Love trumps the pandemic but the wedding industry is in turmoil
Getting married while the world is in the grip of a pandemic is not the dream of most couples. But love finds a way.
New figures show that despite horror stories of midnight curfews and painfully slashed guest lists, 16,314 couples registered to marry between January and November this year.
Hopes were high in the wedding industry that postponements in 2020 would lead to a bumper 2021. However, it was not to be.
Last Friday, couples hoping to marry over the next six weeks were told to slash their previously unlimited guest list to 100.
After almost two years of pandemic uncertainty, it was hoped that restrictions, including the midnight curfew, would have eased by now.
But as the Omicron variant rips around the world, couples and venues are enduring an anxious time.
Despite positive signs, the wedding industry is struggling. Smaller weddings equate to less revenue, while pandemic restrictions also result in cancellations.
In 2019, 20,313 weddings took place in Ireland, and the wedding industry was thriving. In 2020, 9,536 marriages were registered, but only 8,499 took place. While the CSO figures for 2021 won’t be released for months, they are expected to be way down on 2019.
The industry spent the majority of the past two years clinging to State aid as a means of survival. Many specialists have left the field or have been forced to diversify.
In addition, the Employment Wage Subsidy Scheme was unavailable to many vendors.
But looking ahead to 2022, suppliers are reporting solid bookings throughout the year.
Lisa Vaughan, a wedding coordinator who set up Let’s Talk Weddings, a group representing and promoting wedding suppliers, says: “2021 was mostly a write-off.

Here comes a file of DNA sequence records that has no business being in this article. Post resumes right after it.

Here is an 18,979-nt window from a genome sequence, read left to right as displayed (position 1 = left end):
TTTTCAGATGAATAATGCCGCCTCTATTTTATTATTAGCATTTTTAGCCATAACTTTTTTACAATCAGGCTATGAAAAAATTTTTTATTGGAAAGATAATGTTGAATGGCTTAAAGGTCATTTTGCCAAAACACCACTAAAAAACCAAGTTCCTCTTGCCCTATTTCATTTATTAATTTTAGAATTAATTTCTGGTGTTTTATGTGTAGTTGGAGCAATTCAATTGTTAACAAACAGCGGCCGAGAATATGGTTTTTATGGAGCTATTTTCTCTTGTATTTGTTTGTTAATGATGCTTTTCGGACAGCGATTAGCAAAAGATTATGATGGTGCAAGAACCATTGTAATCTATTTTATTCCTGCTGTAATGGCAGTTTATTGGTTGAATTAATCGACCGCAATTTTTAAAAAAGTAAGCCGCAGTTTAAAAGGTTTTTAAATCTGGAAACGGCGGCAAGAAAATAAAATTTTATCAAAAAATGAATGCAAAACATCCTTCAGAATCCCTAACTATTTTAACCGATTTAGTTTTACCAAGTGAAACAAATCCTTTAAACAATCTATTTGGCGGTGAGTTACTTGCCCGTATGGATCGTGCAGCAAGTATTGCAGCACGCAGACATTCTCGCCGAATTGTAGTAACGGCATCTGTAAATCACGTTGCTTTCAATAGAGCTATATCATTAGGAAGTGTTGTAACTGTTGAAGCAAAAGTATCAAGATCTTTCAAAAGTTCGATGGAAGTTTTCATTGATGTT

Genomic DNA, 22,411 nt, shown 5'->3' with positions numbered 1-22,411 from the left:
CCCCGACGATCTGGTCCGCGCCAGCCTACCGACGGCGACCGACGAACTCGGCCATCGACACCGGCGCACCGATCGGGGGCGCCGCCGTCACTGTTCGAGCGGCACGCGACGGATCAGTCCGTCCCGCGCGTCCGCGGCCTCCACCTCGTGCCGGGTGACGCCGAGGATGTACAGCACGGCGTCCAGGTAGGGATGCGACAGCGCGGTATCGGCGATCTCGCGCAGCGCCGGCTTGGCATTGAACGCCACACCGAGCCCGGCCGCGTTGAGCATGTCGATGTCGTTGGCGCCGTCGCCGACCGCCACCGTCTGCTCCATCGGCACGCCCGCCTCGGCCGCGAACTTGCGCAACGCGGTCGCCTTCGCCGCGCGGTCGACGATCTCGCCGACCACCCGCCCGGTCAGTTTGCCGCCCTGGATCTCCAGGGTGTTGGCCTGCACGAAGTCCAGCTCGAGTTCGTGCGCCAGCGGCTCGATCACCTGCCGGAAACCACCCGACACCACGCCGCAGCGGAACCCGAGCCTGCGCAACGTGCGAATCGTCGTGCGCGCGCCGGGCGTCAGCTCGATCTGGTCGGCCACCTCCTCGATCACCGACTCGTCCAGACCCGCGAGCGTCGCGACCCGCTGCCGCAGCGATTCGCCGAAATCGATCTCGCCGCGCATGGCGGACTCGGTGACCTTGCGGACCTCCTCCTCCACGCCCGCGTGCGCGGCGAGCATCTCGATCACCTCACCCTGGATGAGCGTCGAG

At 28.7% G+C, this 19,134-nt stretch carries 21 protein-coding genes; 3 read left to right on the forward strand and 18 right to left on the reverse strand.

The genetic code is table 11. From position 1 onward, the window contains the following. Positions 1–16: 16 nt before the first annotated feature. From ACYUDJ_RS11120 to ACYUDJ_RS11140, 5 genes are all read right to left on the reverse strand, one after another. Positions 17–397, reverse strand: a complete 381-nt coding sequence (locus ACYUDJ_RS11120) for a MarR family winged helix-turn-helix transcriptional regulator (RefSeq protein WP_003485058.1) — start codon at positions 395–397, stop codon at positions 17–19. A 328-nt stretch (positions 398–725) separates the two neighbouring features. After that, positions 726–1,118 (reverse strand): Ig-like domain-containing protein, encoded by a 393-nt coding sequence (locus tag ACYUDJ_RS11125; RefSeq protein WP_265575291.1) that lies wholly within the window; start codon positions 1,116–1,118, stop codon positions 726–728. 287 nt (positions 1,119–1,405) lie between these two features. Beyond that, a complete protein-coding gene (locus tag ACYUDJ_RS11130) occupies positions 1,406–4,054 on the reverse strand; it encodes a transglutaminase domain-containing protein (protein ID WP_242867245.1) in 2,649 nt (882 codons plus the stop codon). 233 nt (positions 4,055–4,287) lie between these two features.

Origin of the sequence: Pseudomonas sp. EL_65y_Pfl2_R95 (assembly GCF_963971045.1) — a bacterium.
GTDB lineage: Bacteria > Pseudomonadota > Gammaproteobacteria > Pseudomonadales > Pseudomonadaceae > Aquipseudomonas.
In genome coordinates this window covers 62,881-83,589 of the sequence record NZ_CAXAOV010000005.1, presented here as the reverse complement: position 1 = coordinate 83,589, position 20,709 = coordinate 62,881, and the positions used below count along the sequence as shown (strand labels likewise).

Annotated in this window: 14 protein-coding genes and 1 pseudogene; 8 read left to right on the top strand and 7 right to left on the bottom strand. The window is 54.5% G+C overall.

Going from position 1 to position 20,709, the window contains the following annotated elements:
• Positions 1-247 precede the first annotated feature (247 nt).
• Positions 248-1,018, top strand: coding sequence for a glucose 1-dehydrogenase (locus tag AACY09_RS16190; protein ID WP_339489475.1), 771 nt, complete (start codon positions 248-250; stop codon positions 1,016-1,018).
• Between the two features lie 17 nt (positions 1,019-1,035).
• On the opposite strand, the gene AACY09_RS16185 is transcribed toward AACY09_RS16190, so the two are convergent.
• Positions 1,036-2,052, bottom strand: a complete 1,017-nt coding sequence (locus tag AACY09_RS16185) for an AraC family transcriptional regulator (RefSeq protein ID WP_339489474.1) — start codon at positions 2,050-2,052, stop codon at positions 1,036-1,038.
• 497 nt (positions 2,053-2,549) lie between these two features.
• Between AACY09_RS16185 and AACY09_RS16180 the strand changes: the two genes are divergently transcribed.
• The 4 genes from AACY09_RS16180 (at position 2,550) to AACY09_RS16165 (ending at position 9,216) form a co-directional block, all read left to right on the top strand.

“The last two years have been devastating to the industry. Different suppliers have been impacted in different ways.
“For example, make-up artists and photographers wouldn’t have been hit as hard. But wedding bands and novelty suppliers like photobooths have had it very tough.
“Things have improved a lot over the last few months, but we have plunged back into uncertainty again now with the new variant.
“At the moment there are lots of weddings, and most suppliers are busy, but it doesn’t make up for the losses.
“The only good thing is it looks like next year will be much busier – people who have postponed don’t want to wait any longer.”
Wedding planner Daragh Doyle, who is also a celebrant, believes 2022 and 2023 will see an unprecedented number of weddings.
“Plenty of my weddings this year have gone ahead, so it’s not all doom and gloom. Over the next 10 days I had three weddings and only one of them has decided not to go ahead.
“In the average year there are 20,000 weddings – but the feeling on the ground is that if 2022 is any sort of a normal year, we could have up to 35,000 weddings.
“I’m very busy for 2022 and 2023; there is a lot of backlog. A new trend I am seeing is Sunday and Monday weddings. Whatever date they can get they are happy to run with.
“If you look at wedding bands, it has been devastating for them. And venues have really suffered too. If they are operating for small numbers, that’s their profit margins wiped out.
“I think the pandemic will change weddings into the future. But, that said, when the wedding numbers went back to unlimited guests in September people did raise their numbers very quickly when they got the opportunity.”